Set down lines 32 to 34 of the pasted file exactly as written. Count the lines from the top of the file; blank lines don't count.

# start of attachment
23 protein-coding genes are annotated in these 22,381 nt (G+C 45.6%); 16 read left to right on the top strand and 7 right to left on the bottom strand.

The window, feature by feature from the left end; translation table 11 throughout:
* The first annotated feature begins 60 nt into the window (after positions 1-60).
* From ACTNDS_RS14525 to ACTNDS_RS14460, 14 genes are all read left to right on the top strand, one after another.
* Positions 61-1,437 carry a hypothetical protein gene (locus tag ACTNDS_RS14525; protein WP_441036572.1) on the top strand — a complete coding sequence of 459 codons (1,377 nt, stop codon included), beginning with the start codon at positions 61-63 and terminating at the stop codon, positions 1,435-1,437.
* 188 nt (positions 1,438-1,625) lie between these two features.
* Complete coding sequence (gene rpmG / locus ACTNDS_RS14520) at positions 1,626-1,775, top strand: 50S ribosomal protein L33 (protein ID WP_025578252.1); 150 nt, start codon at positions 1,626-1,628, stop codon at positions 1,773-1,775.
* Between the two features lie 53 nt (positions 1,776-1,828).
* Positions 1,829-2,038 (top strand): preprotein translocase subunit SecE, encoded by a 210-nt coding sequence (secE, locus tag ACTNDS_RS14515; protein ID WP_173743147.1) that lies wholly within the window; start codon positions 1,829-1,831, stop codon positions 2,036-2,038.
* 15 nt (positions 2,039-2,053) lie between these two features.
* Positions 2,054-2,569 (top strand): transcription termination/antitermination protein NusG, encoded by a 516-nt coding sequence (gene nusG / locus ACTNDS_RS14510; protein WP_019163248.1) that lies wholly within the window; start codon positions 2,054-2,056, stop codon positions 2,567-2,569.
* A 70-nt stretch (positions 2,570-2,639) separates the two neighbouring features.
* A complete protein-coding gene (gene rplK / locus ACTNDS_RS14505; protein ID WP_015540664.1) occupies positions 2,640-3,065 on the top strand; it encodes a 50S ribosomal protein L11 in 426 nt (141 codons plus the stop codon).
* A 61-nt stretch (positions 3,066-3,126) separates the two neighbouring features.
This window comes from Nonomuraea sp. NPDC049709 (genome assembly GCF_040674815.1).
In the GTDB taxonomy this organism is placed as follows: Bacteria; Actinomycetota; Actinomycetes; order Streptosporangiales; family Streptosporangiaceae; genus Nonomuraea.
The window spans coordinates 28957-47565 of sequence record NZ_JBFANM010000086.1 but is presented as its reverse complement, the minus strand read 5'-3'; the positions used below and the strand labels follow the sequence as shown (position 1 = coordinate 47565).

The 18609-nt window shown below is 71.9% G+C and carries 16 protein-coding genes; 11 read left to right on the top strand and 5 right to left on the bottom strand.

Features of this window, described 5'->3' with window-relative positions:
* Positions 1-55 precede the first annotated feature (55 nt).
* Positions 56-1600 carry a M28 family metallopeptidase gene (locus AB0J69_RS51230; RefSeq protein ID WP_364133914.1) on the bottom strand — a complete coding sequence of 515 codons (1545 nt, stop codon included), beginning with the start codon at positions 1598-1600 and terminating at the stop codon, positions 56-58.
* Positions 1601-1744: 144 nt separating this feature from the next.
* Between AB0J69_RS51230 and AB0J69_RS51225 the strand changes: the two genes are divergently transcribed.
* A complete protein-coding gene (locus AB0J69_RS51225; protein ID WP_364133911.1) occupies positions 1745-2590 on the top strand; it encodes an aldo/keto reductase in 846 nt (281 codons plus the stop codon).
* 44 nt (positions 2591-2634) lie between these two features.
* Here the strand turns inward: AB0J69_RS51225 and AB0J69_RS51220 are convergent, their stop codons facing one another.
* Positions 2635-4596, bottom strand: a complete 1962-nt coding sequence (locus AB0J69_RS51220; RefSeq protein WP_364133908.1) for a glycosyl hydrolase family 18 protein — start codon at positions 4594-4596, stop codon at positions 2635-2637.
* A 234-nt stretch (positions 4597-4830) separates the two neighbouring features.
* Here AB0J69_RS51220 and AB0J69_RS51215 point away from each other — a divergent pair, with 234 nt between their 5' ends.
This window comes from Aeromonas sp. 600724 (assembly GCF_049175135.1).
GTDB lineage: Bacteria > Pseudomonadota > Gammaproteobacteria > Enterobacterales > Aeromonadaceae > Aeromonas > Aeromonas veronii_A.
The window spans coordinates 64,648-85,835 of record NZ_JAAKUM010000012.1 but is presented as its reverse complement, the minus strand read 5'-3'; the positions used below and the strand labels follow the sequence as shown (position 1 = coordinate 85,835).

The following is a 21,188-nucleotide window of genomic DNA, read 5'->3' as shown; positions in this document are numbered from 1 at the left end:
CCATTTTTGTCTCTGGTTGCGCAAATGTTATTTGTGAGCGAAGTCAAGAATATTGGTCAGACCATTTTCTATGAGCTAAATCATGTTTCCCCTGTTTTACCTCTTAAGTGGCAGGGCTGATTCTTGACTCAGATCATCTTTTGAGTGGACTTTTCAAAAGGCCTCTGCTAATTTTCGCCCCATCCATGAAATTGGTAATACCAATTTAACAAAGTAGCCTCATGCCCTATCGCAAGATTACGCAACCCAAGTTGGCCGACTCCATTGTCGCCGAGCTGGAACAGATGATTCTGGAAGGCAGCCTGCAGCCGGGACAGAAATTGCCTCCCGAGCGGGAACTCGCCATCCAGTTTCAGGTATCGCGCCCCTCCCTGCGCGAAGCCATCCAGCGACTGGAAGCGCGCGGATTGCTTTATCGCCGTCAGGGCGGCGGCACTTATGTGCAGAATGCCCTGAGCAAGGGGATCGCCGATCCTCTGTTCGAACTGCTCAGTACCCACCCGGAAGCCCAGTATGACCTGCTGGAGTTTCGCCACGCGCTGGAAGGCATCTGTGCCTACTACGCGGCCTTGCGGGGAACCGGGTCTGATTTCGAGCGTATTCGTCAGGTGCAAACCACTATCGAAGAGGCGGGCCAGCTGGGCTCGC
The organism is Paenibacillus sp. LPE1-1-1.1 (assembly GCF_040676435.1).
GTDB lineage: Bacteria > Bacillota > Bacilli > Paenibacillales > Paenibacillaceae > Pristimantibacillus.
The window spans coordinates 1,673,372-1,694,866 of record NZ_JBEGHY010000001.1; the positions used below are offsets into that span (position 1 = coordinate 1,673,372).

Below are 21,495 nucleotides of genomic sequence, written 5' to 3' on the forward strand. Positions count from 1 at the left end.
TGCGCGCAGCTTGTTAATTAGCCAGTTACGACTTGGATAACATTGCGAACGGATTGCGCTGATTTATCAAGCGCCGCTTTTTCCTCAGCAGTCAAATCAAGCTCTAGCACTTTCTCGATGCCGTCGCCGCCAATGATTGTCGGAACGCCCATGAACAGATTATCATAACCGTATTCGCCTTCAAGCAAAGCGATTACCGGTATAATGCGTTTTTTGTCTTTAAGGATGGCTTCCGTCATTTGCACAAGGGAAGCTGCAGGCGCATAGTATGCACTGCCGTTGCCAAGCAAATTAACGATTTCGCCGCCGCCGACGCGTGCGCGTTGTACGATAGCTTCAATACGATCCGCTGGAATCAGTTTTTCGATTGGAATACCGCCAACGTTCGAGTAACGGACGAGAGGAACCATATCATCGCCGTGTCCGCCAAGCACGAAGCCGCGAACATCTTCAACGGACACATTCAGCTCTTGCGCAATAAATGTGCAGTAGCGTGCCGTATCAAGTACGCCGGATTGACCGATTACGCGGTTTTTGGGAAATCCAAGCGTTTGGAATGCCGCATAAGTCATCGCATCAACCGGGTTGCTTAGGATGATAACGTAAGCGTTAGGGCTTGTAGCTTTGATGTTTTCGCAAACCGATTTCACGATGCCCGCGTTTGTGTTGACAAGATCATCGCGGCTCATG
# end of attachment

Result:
The window spans coordinates 64,648-85,835 of record NZ_JAAKUM010000012.1 but is presented as its reverse complement, the minus strand read 5'-3'; the positions used below and the strand labels follow the sequence as shown (position 1 = coordinate 85,835).

The following is a 21,188-nucleotide window of genomic DNA, read 5'->3' as shown; positions in this document are numbered from 1 at the left end:
CCATTTTTGTCTCTGGTTGCGCAAATGTTATTTGTGAGCGAAGTCAAGAATATTGGTCAGACCATTTTCTATGAGCTAAATCATGTTTCCCCTGTTTTACCTCTTAAGTGGCAGGGCTGATTCTTGACTCAGATCATCTTTTGAGTGGACTTTTCAAAAGGCCTCTGCTAATTTTCGCCCCATCCATGAAATTGGTAATACCAATTTAACAAAGTAGCCTCATGCCCTATCGCAAGATTACGCAACCCAAGTTGGCCGACTCCATTGTCGCCGAGCTGGAACAGATGATTCTGGAAGGCAGCCTGCAGCCGGGACAGAAATTGCCTCCCGAGCGGGAACTCGCCATCCAGTTTCAGGTATCGCGCCCCTCCCTGCGCGAAGCCATCCAGCGACTGGAAGCGCGCGGATTGCTTTATCGCCGTCAGGGCGGCGGCACTTATGTGCAGAATGCCCTGAGCAAGGGGATCGCCGATCCTCTGTTCGAACTGCTCAGTACCCACCCGGAAGCCCAGTATGACCTGCTGGAGTTTCGCCACGCGCTGGAAGGCATCTGTGCCTACTACGCGGCCTTGCGGGGAACCGGGTCTGATTTCGAGCGTATTCGTCAGGTGCAAACCACTATCGAAGAGGCGGGCCAGCTGGGCTCGC